Thursday, September 15, 2011


Gros Morne means "Big lonely Mountain" and this was during the day hike to reach the top, stumbling through the stunted forest into the glacially scribed U-valley and then up a side scree of small boulders and across a wind-swept plateau to overlook a glacial valley and pond straight down and then descending the other side through the long valley of unforgiving rocks and roots.

This looks like a view of Yosemite Valley but it is actually Western Brook Pond fjord way off through that break in the mountain range. It felt strange with the ocean a few hundred meters behind my back to be looking at something so related to what I always felt was an inland phenomena. Maybe this will be the new Yosemite Valley park playground in 500 years after the pond is filled in with erosional debris from the brooks and soil takes root and villages sprout up of post-canadian natives wearing plastic clothes. Parks Canada offers a boat tour through the pond but the $60 fee equaled several good meals for the wasting Oggy beltline. Furthermore, my "natural beauty" quotient has been reached on this trip and you could show me Ansel Adams photos all night long and I would prefer to ask the guy in the RV next door what kind of engine is in his truck. I've suddenly become that annoying tourist who takes the tour guide aside and asks him if he has read John McPhee's work (that has nothing to do with Canada) and then tries to sound more worldly than he really is.It's a different rock, not the granodiorite of Yosemite, but a true granite and Gneiss, and lacking are the sheer cliffs of half dome. But Glacier Point is replicated here in Gros Morne Park.

I'm experimenting with the exposure setting on my pathetically old 4 mp camera to get pictures in odd lighting conditions. This was at sunset so I set the exposure to -1.5. It still doesn't do it justice.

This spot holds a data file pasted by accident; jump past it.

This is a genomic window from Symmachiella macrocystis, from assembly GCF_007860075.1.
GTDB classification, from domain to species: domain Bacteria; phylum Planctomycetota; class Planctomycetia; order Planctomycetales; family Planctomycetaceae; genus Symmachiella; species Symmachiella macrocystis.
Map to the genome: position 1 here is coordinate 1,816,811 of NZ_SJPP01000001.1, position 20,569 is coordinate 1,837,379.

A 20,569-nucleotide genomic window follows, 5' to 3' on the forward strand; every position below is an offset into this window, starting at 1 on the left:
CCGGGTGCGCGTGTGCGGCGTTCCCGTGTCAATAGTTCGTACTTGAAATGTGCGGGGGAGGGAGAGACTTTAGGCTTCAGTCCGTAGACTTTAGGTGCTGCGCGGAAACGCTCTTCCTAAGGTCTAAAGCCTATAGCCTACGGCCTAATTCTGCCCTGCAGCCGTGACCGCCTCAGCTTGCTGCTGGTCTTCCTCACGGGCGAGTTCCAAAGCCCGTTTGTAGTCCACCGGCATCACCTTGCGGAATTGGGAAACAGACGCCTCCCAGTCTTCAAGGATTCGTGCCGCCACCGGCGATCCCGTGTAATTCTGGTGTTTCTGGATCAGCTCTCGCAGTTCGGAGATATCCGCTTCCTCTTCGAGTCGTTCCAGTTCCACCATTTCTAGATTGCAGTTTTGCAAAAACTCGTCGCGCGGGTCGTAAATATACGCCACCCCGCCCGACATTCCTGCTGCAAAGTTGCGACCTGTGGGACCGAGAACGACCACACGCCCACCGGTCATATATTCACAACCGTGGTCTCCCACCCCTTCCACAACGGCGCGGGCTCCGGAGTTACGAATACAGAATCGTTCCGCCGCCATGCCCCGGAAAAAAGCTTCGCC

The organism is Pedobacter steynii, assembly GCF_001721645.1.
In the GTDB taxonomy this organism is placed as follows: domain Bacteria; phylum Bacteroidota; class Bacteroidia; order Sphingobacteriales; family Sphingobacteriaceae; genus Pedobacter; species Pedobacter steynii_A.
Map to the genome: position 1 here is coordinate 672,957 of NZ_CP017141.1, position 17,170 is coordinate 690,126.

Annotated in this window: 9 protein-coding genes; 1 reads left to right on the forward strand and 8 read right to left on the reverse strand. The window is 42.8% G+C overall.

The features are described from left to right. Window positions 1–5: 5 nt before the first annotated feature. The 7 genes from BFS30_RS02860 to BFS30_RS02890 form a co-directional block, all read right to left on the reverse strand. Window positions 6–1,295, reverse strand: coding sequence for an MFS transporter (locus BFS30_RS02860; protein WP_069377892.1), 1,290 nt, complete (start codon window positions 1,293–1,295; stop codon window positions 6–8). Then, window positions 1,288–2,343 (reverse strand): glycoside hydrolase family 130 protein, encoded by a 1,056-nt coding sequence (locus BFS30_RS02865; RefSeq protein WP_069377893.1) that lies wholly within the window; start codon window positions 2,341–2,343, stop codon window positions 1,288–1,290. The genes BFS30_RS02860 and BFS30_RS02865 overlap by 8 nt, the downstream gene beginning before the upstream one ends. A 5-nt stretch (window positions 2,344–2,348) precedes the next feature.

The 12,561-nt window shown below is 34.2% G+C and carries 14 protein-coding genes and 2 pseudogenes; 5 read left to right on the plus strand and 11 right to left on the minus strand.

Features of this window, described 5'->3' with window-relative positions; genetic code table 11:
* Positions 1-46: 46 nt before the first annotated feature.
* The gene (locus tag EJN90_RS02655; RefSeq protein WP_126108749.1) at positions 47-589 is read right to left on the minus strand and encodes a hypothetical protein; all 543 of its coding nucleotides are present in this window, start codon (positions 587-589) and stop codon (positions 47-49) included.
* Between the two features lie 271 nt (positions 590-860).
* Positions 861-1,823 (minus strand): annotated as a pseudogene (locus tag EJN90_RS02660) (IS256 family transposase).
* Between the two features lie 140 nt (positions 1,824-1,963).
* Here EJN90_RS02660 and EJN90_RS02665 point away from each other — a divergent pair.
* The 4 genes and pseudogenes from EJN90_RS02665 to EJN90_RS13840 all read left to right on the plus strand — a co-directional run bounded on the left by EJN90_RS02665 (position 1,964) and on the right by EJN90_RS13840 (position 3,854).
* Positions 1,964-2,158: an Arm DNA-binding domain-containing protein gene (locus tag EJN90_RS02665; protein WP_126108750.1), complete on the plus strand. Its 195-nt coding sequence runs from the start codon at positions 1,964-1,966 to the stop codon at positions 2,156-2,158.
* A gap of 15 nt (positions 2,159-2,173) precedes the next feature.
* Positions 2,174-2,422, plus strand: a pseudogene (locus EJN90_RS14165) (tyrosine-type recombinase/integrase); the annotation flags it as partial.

Here's a sunset picture you can only get if you are about 2 hours behind schedule when descending Gros Morne Mountain. The rest of the hike would be in pitch blackness. Fortunately no one was around to hear my screams of agony when I tripped and my spine tendons flared in anger.

The golden larches are enjoying their climatically prolonged summer which leaves Oggy looking at rolling hills of green instead of the fall colors he promised himself back in St. Anthony. It's too early for Fall here. I plan to plant a golden larch when I get back to the ranch. They aren't native to NH but they won't do any harm either. Tuckamore is the term for a wind-stunted forest of otherwise mature trees and shrubs. I decided it's not a bad name for a boy since he would be called "Tuck" or "Tucker". But that's the romantic in me naming children I'll never have.

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Man in the Van by Oggy Bleacher is licensed under a Creative Commons Attribution-NonCommercial 3.0 Unported License.